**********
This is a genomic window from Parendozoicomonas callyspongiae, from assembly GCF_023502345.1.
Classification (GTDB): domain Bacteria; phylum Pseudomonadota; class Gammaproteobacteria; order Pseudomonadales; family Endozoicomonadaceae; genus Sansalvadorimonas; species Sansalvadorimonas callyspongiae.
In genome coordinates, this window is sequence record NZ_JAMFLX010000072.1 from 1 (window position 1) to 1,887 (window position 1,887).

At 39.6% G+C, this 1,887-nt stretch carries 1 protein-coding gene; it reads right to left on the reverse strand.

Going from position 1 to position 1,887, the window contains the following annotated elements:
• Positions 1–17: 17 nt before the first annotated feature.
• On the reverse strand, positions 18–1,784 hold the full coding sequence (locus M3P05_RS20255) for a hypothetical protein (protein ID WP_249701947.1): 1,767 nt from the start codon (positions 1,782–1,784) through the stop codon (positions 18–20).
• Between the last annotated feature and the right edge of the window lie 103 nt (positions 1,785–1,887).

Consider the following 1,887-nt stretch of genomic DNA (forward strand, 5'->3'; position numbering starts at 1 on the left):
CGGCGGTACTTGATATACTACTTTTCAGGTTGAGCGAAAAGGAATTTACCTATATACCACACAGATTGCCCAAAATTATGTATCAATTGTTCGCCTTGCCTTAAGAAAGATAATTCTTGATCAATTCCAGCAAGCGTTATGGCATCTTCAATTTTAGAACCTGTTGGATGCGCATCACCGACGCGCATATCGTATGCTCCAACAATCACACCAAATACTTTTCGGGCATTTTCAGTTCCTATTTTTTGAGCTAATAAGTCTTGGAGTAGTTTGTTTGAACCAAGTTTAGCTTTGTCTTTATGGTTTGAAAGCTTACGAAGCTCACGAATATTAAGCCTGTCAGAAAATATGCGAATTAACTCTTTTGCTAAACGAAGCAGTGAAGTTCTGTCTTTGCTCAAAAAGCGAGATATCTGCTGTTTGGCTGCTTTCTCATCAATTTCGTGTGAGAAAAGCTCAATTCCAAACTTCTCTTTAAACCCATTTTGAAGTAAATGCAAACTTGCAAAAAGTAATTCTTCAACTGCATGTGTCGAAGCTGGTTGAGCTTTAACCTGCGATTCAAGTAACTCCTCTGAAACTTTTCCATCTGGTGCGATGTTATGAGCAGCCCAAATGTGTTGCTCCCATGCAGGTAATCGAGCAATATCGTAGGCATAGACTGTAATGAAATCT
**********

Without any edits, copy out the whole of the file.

This is a genomic window from Parendozoicomonas callyspongiae, from assembly GCF_023502345.1.
Classification (GTDB): domain Bacteria; phylum Pseudomonadota; class Gammaproteobacteria; order Pseudomonadales; family Endozoicomonadaceae; genus Sansalvadorimonas; species Sansalvadorimonas callyspongiae.
In genome coordinates, this window is sequence record NZ_JAMFLX010000072.1 from 1 (window position 1) to 1,887 (window position 1,887).

At 39.6% G+C, this 1,887-nt stretch carries 1 protein-coding gene; it reads right to left on the reverse strand.

Going from position 1 to position 1,887, the window contains the following annotated elements:
• Positions 1–17: 17 nt before the first annotated feature.
• On the reverse strand, positions 18–1,784 hold the full coding sequence (locus M3P05_RS20255) for a hypothetical protein (protein ID WP_249701947.1): 1,767 nt from the start codon (positions 1,782–1,784) through the stop codon (positions 18–20).
• Between the last annotated feature and the right edge of the window lie 103 nt (positions 1,785–1,887).

Consider the following 1,887-nt stretch of genomic DNA (forward strand, 5'->3'; position numbering starts at 1 on the left):
CGGCGGTACTTGATATACTACTTTTCAGGTTGAGCGAAAAGGAATTTACCTATATACCACACAGATTGCCCAAAATTATGTATCAATTGTTCGCCTTGCCTTAAGAAAGATAATTCTTGATCAATTCCAGCAAGCGTTATGGCATCTTCAATTTTAGAACCTGTTGGATGCGCATCACCGACGCGCATATCGTATGCTCCAACAATCACACCAAATACTTTTCGGGCATTTTCAGTTCCTATTTTTTGAGCTAATAAGTCTTGGAGTAGTTTGTTTGAACCAAGTTTAGCTTTGTCTTTATGGTTTGAAAGCTTACGAAGCTCACGAATATTAAGCCTGTCAGAAAATATGCGAATTAACTCTTTTGCTAAACGAAGCAGTGAAGTTCTGTCTTTGCTCAAAAAGCGAGATATCTGCTGTTTGGCTGCTTTCTCATCAATTTCGTGTGAGAAAAGCTCAATTCCAAACTTCTCTTTAAACCCATTTTGAAGTAAATGCAAACTTGCAAAAAGTAATTCTTCAACTGCATGTGTCGAAGCTGGTTGAGCTTTAACCTGCGATTCAAGTAACTCCTCTGAAACTTTTCCATCTGGTGCGATGTTATGAGCAGCCCAAATGTGTTGCTCCCATGCAGGTAATCGAGCAATATCGTAGGCATAGACTGTAATGAAATCT